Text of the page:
Peru: Fujimori going on trial . . . again

The BBC reports that Peru’s ex-President Alberto Fujimori has been ordered to stand trial for the 1992 killings of six farmers.

It comes just over a month after he was released from prison, where he was serving 25 years for human rights abuses and corruption.

The 79-year-old was given a pardon on health grounds but the court in the capital Lima says this does not apply to the new case.

Fujimori was president of Peru from 1990 to 2000. After faxing his resignation from Tokyo in 2000, he received citizenship from Japan, from where his parents had emigrated to Peru.

In 2005, Mr. Fujimori unexpectedly ended a self-imposed exile in Japan and traveled to Chile, apparently intending to return to Peru and try for a political comeback. But he was arrested soon after he arrived, and Peru quickly sought extradition.

Nine years ago,

Fujimori found guilty of ordering killings and kidnappings during the war with “Shinning Path” Maoist guerrillas, and sentenced to 25 years in prison. Fujimori is the first democratically-elected Latin American president to be found guilty of human rights crimes in his own country.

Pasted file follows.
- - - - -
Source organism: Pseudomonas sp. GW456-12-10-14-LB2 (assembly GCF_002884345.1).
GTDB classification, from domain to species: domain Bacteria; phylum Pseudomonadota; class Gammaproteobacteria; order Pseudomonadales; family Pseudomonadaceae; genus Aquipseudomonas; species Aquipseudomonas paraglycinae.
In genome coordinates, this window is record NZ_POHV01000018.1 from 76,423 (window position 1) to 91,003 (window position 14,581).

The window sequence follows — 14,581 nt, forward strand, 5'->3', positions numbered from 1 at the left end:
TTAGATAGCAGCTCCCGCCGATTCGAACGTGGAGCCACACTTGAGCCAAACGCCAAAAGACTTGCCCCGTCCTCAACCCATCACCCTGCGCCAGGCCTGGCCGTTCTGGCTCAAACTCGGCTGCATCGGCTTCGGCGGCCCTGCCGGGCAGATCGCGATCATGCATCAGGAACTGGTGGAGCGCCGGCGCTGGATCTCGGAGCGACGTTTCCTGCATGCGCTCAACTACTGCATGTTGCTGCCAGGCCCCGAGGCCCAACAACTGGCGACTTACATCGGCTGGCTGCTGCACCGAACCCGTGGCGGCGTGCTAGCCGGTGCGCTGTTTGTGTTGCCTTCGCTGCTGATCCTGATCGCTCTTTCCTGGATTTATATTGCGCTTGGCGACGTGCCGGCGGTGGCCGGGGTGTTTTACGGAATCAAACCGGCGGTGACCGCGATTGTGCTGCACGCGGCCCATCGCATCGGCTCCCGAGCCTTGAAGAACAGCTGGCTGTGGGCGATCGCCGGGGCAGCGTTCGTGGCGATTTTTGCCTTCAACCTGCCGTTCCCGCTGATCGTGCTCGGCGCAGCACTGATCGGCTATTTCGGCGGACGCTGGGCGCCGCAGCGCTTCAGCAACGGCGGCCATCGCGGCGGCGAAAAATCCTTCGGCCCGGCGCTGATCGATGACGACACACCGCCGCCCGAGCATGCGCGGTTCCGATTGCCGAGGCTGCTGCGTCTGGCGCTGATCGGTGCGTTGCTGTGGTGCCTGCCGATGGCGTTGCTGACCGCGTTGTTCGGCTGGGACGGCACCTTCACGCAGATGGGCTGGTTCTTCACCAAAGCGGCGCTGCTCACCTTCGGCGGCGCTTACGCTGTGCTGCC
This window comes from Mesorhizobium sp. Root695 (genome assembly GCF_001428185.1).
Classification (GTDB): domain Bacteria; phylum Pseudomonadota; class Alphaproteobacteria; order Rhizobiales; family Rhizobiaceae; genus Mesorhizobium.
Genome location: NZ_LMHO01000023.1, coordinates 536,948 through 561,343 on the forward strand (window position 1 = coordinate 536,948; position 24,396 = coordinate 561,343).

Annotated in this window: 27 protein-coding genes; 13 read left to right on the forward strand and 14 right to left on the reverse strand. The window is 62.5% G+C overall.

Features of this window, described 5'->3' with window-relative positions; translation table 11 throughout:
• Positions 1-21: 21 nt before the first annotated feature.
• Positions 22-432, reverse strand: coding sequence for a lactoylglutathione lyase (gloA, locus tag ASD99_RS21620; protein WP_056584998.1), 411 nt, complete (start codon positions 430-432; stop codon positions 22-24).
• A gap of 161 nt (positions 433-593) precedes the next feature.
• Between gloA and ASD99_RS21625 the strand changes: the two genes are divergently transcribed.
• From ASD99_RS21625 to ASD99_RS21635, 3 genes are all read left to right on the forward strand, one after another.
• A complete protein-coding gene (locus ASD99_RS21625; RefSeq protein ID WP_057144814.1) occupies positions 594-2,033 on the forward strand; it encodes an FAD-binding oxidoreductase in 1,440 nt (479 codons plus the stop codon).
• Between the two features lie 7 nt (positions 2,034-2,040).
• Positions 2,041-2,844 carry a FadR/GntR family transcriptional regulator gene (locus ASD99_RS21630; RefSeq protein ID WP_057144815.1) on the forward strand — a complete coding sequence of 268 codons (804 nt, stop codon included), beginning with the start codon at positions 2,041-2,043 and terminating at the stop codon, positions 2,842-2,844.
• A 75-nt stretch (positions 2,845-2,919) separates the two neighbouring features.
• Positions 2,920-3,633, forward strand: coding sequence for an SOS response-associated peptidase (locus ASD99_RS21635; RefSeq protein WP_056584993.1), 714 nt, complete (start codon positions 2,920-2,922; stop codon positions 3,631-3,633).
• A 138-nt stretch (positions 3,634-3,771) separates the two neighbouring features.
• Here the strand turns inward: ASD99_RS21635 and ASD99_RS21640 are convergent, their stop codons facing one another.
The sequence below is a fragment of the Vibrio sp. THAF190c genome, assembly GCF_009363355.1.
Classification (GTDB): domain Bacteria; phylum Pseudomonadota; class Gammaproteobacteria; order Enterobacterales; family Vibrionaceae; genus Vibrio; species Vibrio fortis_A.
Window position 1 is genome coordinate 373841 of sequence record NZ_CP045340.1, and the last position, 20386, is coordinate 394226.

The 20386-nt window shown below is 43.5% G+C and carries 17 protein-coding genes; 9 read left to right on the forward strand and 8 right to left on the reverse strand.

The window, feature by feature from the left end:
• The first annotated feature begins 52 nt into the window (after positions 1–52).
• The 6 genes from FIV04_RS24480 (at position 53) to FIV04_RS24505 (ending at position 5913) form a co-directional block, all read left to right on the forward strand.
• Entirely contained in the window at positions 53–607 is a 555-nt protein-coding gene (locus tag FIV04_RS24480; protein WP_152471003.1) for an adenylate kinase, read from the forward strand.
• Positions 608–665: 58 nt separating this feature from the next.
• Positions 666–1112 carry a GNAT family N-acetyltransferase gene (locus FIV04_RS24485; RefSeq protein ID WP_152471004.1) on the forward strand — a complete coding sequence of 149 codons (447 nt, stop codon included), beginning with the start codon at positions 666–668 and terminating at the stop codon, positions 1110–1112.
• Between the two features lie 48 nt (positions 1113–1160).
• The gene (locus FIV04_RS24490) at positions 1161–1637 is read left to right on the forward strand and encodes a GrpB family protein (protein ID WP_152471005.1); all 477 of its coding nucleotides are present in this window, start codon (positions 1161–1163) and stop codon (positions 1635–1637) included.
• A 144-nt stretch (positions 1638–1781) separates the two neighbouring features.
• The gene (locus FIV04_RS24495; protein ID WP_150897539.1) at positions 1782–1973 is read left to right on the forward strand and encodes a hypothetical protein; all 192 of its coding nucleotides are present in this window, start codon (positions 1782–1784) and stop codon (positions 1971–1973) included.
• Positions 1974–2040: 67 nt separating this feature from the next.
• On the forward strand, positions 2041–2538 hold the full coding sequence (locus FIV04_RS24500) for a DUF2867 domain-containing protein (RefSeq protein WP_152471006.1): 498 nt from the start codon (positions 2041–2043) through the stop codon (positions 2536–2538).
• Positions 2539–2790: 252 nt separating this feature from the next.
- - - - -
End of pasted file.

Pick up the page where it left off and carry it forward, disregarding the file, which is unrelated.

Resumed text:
Fujimori was tried for ordering the 1991 killings at the Barrios Altos area of Lima, where 15 people died, and the killings at La Cantuta University in 1992, along with the kidnappings of journalist Gustavo Gorriti, a correspondent for Spanish daily El País, and businessman Samuel Dyer, who were abducted to the basement of the army’s Intelligence Service.

There were street protests in Lima last December when he was granted a pardon over health issues. Last month he released from prison where he was serving the 25-year sentence.

Japan Times has covered Fujimori over the decades.

cross-posted at Fausta’s Blog.

Photo by Pedro Rivas Ugaz

About FaustaW 70 Articles
Fausta Wertz was born and raised in Puerto Rico. She’s a graduate of the University of Georgia and has an MBA from Fairleigh Dickinson University. She blogs at Fausta’s blog on American and Latin American politics, news, current events and culture.